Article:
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‘Big Sam’ was a hard hitter



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I was commentating during the historic Richmond-Mahinda big match, popularly known by the Southerners as the ‘Lovers Quarrel’, way back in the 1970s, at the Galle Esplanade. I was highly impressed by a right-handed, lanky, smart batsman.


I was particularly interested in the manner he concentrated and handled the bowlers. He was bubbling with enthusiasm and confidence and was a treat to watch. The beauty of this right-hand batsman was that he even turned good balls into bad balls. He negotiated the bowlers so well.


This brilliant batsman won his Test cap on August 25, 1988 against England. His last Test was against Pakistan on December 12, 1991.


Who was this batsman?


He was Mapitige Athula Rohitha Samarasekera, a six footer, who also bowled medium pacers.


He was born on 5th August 1961. He played for Mahinda College, Galle, with distinction.


His elder brother, Anura Samarasekera was also a first class cricketer.


Samarasekera represented Galle CC, Tamil Union, Colombo Cricket Club (CCC) in the Premier League (Saravanamuttu Trophy) which was considered as the plum of Sri Lanka club cricket, then.


Skanda: Guide and Philosopher of many


He blossomed as a club cricketer at Tamil Union. It was that great gentleman who played for Royal College, University of Ceylon and Tamil Union, who was a ‘God Father’ to many talented cricketers from down South who provided the break and a helping hand to them. He was a philosopher and guide not only to Athula Samarasekera but to many talented cricketers like Upul Sumathipala, Upul Chandana, Gajaba Pitigala etc.


Who is this gentlemanly cricketer?


He is S. Skandakumar. In the 86th Royal-Thomian, he played for Royal under the captaincy of M. H. Macan Markar and in the 87th ‘Battle of the Blues’ he scored a brilliant 62 and was run out. He represented the University of Ceylon, Colombo and Tamil Union with distinction. Skanda is a one of the best internationally reputed cricket commentators in Sri Lanka and I consider him as my favourite and one of the best commentators.


Cricket is a passion for this gentleman. I am fortunate that I had the privileged of commentating with Skanda. He was the Chairman/Managing Director at George Stuarts, one of the leading mercantile firms in Sri Lanka. He served as the Secretary of the Board of Control of for Cricket in Sri Lanka.


He is a man of honesty and integrity. His president was another great gentleman and a past Thomian captain, Sri Lanka and Cambridge cricketer P. Ian Pieris. They were great cricket administrators.


Athula shines at Lord’s


The greatest achievement for any cricketer is to represent his country and to play at Lord’s. This historic ground is the Mecca of cricket.


In 1988, Samarasekera, in the Test match against England, scored a brilliant half century in the second innings. I described the run of play from the commentary box at Lord’s.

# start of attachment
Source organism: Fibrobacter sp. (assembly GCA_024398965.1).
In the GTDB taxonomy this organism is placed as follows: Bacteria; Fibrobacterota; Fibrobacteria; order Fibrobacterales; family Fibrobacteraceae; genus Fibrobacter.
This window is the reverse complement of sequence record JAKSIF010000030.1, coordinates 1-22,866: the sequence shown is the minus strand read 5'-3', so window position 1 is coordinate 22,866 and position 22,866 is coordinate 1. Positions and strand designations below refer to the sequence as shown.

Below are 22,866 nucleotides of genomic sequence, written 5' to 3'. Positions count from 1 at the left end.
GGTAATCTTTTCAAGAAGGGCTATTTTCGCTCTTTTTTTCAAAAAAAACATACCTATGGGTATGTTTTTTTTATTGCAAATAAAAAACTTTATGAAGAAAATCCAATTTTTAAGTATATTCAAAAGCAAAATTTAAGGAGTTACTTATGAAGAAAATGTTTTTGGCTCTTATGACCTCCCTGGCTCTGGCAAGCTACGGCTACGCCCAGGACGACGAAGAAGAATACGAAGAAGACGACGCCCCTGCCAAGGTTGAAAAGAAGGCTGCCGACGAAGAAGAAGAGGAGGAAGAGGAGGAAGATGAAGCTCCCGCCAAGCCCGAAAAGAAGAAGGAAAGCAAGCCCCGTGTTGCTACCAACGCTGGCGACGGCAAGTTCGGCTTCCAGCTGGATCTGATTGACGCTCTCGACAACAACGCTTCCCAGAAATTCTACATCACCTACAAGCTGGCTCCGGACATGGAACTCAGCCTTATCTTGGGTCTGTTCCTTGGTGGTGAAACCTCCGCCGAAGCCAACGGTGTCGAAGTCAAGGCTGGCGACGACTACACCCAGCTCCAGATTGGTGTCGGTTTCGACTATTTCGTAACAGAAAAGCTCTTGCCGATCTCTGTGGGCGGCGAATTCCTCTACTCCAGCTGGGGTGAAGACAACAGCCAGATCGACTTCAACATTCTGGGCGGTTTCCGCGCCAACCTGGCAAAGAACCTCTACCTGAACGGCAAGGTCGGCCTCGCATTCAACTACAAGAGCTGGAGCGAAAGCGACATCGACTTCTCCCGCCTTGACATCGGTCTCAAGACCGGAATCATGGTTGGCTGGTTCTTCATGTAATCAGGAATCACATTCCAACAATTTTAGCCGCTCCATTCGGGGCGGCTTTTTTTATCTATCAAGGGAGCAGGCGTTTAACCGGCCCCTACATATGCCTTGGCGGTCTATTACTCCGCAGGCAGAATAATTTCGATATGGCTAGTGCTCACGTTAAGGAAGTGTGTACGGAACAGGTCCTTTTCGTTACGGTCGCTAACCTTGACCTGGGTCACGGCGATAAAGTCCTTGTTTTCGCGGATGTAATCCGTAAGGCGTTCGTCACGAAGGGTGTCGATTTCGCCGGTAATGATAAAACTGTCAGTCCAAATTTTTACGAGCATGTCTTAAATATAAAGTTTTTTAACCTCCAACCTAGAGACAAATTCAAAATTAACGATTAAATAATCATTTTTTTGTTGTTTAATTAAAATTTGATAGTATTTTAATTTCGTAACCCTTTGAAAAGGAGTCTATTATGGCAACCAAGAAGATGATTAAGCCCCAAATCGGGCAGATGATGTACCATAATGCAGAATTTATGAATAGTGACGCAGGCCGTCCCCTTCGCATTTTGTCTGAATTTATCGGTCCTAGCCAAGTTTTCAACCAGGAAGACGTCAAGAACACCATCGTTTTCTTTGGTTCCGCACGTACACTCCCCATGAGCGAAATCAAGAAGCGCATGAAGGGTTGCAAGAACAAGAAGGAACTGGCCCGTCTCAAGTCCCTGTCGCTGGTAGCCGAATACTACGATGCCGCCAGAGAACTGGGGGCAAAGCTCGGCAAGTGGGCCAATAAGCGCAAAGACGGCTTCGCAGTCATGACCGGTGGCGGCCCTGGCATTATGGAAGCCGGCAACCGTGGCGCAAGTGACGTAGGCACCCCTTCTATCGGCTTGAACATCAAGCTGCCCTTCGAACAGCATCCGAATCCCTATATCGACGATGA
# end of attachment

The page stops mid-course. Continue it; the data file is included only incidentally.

Samarasekera, who played some commanding innings, was an imposing figure. He played in only in four four Test matches, scored 118 runs, with a top score of 57 at Lord’s.


As a bowler, Samarasekera delivered 192 balls and captured three wickets in his career.


He played 39 ODIs between 1983-1994 and made 844 runs with a top score of 76 against Pakistan at Multan, Pakistan. He bowled 338 balls and did not capture a wicket.


In Tests, he held three catches and in one day internationals, accounted for five catches.


Multan knock was splendid


Samarasekera was a powerful striker of the ball. He possessed a sound technique. It was a treat to watch him in full cry. He provided maximum entertainment with his aggressive style. I was fortunate to witness and commentate on his highest Test score of 57 at Lord’s and his brilliant inning of 76, partnering Marvan Atapattu at Multan in Pakistan.


Samarasekera was never able to fully establish a permanent position in the Sri Lanka team. Therefore, he chose to end his international cricket career and took up to professional coaching. He first coached in Bangladesh.


His first ODI was against Pakistan on 9 June 1983 and the last was on April 18, 1994, in New Zealand.


He currently lives in Melbourne, Australia, with his family. He is married to Thilani. They are blessed with two sons, Sikhi and Seth and a daughter, Seenai. Samarasekera is a resident of Hampton Park, Melbourne, and helps cricketers from Sri Lanka. He works as a coach for Canon Sports and coaches young cricketers in the art of batting and bowling.


In 57 first class matches, Samarasekera scored 1470 runs, with a personal best of 111. He captured 20 wickets, for 656 runs, in 137.4 overs.


Athula Samarasekera’s swansong was the Australia Cup match against New Zealand in 1993-1994.


He was a fine cricketer and an ornament to Sri Lanka cricket.


 
 
 
 
 
 
 
 
 
 
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